The Globe Theater/ Blowup


I’ve spent the past week exploring London, visiting historical landmarks, capturing footage for my film, observing performance, and looking for the most affordable drinks.

As part of the class I’m taking, we had the incredible opportunity to see Shakespeare’s The Tempest at the Globe Theater.  The Globe itself is an interesting example of an ethnographic object of mimesis.  The theater, that supposedly housed Shakespeare’s original productions, was actually reconstructed for commercial purposes; the original theater was burned to the ground.  The reconstructed version, however, is based on a drawing of a Renaissance theater called “The Swan,” that may just as well have been drawn by a five-year-old.  So essentially, the Globe is as authentic as possible for being a recreation of an inaccurate depiction.

Regardless, the actual productions performed in the space are authentic replications of Renaissance theater.  The actors often interact with members of the crowd, who are encouraged to laugh and shout back throughout the performance.  This aesthetic of audience participation was widely practiced at the time, and it was a huge breath of fresh air to see such an accessible and light-hearted production of Shakespeare coming from the “high art” western conception so popular in America.


The Tempest at The Globe

The production starred Roger Allam as Prospero, and BBC’s Merlin star Colin Morgan as Ariel.  I really enjoyed the humor they incorporated into the production.  I think that The Tempest can be a difficult play to produce, especially in a space as technologically deprived as The Globe.  The technical aspects, however, were masterfully executed.  The musicians sat on the balcony level above the stage, and used an assortment of percussive instruments to enact the sounds of thunder, wind, and ominous music.  The open roofed design of the theater added it’s own contribution to the show.  Often a gust of wind would whip through the crowd or a wayward seagull would wander into the performance space, enhancing the tropical environment of the play.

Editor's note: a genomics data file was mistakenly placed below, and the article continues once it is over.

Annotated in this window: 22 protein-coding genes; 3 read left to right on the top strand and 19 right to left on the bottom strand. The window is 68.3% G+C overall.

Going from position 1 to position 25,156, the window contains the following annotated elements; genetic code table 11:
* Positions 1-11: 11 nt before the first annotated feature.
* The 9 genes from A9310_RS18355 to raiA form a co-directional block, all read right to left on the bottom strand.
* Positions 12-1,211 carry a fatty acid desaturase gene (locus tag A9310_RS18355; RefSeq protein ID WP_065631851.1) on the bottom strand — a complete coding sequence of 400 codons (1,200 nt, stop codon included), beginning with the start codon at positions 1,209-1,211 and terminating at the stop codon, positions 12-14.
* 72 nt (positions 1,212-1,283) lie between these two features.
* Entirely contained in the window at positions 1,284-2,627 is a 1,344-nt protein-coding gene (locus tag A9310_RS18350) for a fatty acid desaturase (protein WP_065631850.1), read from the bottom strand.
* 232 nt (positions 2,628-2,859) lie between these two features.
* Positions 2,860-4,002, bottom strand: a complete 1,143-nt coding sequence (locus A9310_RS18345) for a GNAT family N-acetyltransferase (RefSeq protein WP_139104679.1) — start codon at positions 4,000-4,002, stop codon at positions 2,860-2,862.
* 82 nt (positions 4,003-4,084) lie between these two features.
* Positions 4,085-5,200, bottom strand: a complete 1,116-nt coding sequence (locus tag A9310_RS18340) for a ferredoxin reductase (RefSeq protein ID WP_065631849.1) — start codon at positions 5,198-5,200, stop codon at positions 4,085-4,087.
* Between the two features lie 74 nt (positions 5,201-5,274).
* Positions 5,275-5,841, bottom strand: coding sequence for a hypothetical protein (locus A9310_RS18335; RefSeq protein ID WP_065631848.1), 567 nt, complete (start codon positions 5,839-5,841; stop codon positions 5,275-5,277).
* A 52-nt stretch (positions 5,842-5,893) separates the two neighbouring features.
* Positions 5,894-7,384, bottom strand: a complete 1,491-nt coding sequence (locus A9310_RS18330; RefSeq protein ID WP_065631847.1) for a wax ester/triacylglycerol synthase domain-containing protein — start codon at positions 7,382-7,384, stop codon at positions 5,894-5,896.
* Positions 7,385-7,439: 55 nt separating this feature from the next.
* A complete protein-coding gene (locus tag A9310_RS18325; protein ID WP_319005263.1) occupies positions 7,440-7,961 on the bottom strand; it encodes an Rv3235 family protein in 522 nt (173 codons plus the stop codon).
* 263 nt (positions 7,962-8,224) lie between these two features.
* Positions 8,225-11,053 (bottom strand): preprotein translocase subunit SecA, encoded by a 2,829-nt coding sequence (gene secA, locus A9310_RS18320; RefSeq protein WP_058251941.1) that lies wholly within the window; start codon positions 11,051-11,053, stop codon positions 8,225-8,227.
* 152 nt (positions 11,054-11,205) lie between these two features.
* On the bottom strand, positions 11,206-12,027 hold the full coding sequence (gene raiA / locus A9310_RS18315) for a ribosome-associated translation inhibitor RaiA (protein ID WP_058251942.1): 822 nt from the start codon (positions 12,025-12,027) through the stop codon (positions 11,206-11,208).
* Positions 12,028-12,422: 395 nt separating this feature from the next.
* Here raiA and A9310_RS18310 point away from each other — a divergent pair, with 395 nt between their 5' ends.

Today I traveled to South East London and visited Maryon Park.  This park was featured in an international film titled Blowup (1966), directed by Michelangelo Antonioni.  At the time the film was made, art house film was extremely popular in the states, so an American production company funded an overseas production with the intent of importing it and taking advantage of the market.  The mod London film became an international hit.

Employing several aesthetics of Art Cinema, Blowup is a film about an English photographer named Thomas (David Hemmings) who stumbles across a murder in his developed photos, and obsesses about returning to the scene of the crime— not to solve the murder—but to take pictures of the dead body.  The murder itself remains unresolved.

Thomas’ inaction symbolizes Antonioni’s frustration with artists in the era of the Vietnam War.  Antonioni felt that artists were exploiting the death and destruction of the war for their own artistic purposes, but failed to take any sort of meaningful actions.

Blowup  Trailer

Stills from the film and my visit


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